Thank you for your ongoing prayers and assistance.  God bless.

Bill & Susette Manassero

Thursday, August 23, 2012

Preparing for Isaac

Jefe will wish he had a raincoat
There's a hurricane coming tomorrow. Isaac. The eye should pass over the Dominican border and into Haiti around 2 pm Friday.

We knew about this on Tuesday. We went to the store Wednesday, stocking up on pasta sauce (gas stove!) and making sure we had full 5-gallon drinking water jugs.

Last night, however, many poorer Haitians still had no idea. I told the school guard who I love (and who has five children at home) about the siklon coming and he was unaware. At school today I asked the kitchen ladies if they knew- not yet.

Tonight Ben spoke with the guard, Johnson:
Ben: Eske ou konne genyen yon siklon? Li ap vini demen. (Do you know about the hurricane? It will come tomorrow.)
Johnson: Wi. (Yes.)
Ben: Eske ou te prepare? Ou gen manje avek dlo? (Did you prepare? Do you have food and water?)
Johnson: No paske m pa gen kob. (No because I don't have money.)

Of course we gave him some. Him and the other two guards, and our cleaning lady, who also has five children (not the same family as the guard with five kids). This isn't a story to say we're awesome for handing out $5 bills, but instead to point out that people who listen to the radio, walk around on the busy streets, have steady jobs, and can probably read at least a little somehow did not know about a CAT 1 hurricane coming 24 hours later. How is that? What about all those who are worse off?

We'll be sitting inside, reading TIME magazine and grading papers. 400,000 people are still in tent cities.


P.S. We just wrote a "frequently asked questions" section. You can read it here.

Thursday, August 16, 2012

My Top 11 Haiti Photos

 This post is dedicated to my beautiful Haiti, and a few favorite days of the last three years.
Photo by Ben

Photo by Ben
Photo by Ben


PS If you read in a feed reader, come by the real blog address to see the renovation!

Wednesday, August 8, 2012

The One Where Ben Cut Off His Finger

Warning: this is a kind of gross injury story. No bloody pictures, except one, which is very small and you get warning beforehand so you can skip it.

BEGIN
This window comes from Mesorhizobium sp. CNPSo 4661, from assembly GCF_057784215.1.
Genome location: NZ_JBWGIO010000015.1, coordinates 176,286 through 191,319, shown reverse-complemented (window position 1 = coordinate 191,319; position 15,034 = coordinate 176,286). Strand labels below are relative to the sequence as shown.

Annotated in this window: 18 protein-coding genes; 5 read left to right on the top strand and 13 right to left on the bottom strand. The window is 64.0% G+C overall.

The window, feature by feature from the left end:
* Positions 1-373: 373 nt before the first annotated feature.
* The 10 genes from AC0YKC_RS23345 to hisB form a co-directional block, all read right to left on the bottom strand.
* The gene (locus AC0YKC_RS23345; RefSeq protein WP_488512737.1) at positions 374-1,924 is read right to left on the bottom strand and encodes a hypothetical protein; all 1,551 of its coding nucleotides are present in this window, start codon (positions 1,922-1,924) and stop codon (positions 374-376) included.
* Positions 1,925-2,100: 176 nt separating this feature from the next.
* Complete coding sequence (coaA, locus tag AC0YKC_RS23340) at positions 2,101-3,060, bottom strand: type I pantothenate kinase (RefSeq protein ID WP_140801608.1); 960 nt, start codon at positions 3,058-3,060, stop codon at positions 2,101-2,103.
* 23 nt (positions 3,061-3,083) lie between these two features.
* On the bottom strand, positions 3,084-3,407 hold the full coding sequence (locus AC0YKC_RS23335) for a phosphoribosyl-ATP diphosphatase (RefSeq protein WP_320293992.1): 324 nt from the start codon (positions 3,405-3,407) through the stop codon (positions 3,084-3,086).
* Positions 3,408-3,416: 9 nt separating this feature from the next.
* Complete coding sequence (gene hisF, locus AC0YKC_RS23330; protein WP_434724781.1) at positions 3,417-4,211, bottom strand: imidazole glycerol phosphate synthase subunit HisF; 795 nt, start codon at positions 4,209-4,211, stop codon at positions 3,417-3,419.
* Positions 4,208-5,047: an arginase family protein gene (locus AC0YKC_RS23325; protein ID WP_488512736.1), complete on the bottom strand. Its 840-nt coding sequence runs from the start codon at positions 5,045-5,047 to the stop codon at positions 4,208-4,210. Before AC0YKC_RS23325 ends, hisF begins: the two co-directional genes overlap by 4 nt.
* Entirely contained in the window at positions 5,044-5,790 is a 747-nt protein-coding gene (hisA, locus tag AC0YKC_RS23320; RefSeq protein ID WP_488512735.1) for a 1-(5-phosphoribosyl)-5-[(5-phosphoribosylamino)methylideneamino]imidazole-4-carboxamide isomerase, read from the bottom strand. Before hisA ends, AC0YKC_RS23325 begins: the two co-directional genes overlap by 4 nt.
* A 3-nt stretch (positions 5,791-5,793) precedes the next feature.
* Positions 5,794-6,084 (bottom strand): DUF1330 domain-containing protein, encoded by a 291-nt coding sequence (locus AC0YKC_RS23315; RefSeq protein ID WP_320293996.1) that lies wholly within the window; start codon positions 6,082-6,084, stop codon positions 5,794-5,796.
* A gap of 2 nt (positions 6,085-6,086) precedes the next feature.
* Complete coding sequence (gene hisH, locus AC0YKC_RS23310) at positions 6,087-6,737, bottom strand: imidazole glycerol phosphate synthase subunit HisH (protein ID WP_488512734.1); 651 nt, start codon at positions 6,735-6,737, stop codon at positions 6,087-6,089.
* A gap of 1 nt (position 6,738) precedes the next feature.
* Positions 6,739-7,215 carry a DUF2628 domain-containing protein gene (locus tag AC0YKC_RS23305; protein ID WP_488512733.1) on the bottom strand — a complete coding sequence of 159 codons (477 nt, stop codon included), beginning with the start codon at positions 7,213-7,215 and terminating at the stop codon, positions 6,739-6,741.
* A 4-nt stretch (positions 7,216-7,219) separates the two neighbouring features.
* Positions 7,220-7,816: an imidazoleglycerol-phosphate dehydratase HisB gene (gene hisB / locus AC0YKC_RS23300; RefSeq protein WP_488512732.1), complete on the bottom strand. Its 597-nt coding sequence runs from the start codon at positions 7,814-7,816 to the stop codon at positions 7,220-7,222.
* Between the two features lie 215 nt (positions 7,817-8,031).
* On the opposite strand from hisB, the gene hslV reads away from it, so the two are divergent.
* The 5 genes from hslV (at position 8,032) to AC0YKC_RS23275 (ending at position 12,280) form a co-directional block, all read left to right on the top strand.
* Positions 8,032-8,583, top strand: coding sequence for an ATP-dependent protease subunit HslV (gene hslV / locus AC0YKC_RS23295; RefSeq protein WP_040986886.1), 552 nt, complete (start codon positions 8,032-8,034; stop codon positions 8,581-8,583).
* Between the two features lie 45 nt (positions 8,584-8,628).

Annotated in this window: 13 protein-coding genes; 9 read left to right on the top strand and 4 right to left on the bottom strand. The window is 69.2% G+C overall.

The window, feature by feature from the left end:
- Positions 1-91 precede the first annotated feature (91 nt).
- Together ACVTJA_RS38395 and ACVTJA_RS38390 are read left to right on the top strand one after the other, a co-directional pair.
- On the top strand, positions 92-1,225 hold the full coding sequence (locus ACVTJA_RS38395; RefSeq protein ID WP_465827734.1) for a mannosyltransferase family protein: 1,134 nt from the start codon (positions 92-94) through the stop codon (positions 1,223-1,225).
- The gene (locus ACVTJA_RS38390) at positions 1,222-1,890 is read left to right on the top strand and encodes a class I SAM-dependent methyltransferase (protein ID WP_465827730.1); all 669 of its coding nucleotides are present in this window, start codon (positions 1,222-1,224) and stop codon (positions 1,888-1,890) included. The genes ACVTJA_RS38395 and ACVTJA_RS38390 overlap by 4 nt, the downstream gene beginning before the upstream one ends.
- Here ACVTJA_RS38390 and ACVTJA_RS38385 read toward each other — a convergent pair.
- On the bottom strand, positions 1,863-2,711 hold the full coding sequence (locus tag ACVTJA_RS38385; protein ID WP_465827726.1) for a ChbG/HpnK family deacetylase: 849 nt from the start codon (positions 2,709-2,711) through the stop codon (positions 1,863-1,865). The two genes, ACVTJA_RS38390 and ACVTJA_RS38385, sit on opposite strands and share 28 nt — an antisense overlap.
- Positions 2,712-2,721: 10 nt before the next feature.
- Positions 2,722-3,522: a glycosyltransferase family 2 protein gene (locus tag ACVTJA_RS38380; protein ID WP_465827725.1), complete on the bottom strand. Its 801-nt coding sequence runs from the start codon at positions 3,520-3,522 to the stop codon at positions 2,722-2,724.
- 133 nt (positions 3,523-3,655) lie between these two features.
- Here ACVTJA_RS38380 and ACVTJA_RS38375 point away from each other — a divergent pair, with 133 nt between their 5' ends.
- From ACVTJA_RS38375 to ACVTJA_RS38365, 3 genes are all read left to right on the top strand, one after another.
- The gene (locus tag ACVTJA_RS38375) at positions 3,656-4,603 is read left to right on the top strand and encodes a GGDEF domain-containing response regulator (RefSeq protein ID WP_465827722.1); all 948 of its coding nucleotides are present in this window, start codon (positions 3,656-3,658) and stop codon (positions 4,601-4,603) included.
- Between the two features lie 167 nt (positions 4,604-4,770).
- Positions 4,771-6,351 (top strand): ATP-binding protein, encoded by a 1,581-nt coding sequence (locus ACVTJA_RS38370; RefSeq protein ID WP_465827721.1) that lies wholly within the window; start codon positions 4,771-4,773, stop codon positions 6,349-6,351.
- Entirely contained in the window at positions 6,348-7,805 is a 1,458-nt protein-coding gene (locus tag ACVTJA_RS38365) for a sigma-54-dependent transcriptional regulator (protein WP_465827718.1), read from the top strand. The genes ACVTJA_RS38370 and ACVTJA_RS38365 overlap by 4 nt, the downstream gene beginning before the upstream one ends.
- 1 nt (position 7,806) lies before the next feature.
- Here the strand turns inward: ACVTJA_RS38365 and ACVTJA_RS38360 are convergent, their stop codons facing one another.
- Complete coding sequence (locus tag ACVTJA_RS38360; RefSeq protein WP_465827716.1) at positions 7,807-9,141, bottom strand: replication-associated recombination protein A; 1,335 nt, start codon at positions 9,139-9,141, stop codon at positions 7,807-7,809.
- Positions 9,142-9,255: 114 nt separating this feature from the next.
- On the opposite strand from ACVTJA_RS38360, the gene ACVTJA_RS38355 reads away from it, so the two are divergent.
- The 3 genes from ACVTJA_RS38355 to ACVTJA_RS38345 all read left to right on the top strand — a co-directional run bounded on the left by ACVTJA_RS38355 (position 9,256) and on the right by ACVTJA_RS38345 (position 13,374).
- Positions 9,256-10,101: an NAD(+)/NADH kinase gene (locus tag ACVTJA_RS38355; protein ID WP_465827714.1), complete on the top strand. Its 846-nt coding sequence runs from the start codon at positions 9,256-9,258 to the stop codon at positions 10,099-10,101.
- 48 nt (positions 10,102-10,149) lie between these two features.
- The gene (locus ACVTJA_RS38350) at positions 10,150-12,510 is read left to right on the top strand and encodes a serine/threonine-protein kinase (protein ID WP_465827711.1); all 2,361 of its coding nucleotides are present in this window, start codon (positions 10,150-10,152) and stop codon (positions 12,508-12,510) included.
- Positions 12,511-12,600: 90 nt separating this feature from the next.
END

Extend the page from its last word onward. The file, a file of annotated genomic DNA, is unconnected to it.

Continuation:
Saturday was meant to be our last day in America. Our flights to Haiti were scheduled for 8:45 Sunday. We had a long list of things to do: pack, make a  Walmart run, wash the dog, call friends, etc.

Around 11:30 we headed to southern Dallas for a family birthday lunch at Ben's grandparents' house. We brought Jefe so everyone could meet him. Ben stepped into the kitchen to begin preparing the hamburgers. While cutting a giant block of cheese, he almost cut off his finger.

I had my back to the kitchen and was sitting with Ben's grandmother. All of a sudden I hear a lot of screaming. Ben's aunt yelled, "Do you need to go to the hospital?". Without a second of delay, Ben said, deadly serious, "Yes."

Somebody wrapped his hand in a towel and somebody else handed me a plastic bag to catch the blood. Ben's uncle Thomas grabbed the car keys, I grabbed my purse, and we raced to the car.

Thomas knew the way to a hospital about five minutes away. Ben was really scared. The white towel wrapped around his left hand was saturated with red, and there was about an inch of blood pooled at the bottom of the bag. Thomas paused and then drove through a red light or two. Ben was telling him to hurry. At one point we were silent and Ben asked to turn on the radio. It was "Penny Lane". Ben started singing, so Thomas and I started singing, too. I thought it was helping to distract him.

We arrived and raced into the ER. I banged on the glass and a blonde nurse took us right back, to a sink area. She unwrapped the towel, rinsed the cut, and then rewrapped it. Then they sent us back into the waiting room to wait.

Ben was in a tremendous amount of pain. The waiting room was packed. I got on the phone with my mom and she called the airline. Then she got my insurance file out and comforted me that this would not, in fact, bankrupt us. I couldn't even remember my deductible- in the States we have a high-deductible plan and I've never even used it in three years. Thank the good Lord that we ponied up the money (which seemed like a waste often) for insurance.
 About half an hour later, we were called back into the ER and saw a PA, Jonathan. He unwrapped the finger again and this time asked Ben to move it. Ben was able to wiggle the whole finger but could not bend it (like you would to pull a trigger). That's when the PA knew tendons had been severed. Up until this point I thought our travel plan might be salvaged- perhaps stitches and a good bandage could allow us to get on with our day and flight out as scheduled. However, the PA said that tendon damage meant immediate hand surgery. He tried to see if there was a proper surgeon on call, but there wasn't. He gave Ben a digital block, which numbed the finger completely. As you can see below, this made Ben's fiesty side come back.
 Ben was taken for hand xrays, where they had to unwrap the whole thing again. The PA Jonathan came back. There was a hand surgeon at an affiliate hospital 20 minutes away and said we could transfer there. Jonathan got ready to stitch the finger up (why they would stitch a would that was about to have surgery, I don't know).

Ok, here's the picture of the cut. It's cleaned so it's not bloody.

To the bone

 Then we waited for several hours. This part was kind of sweet. I think the grace of God prompted my critical, blaming, controlling side to die temporarily and I felt supernaturally peaceful and loving. This is our first medical emergency together.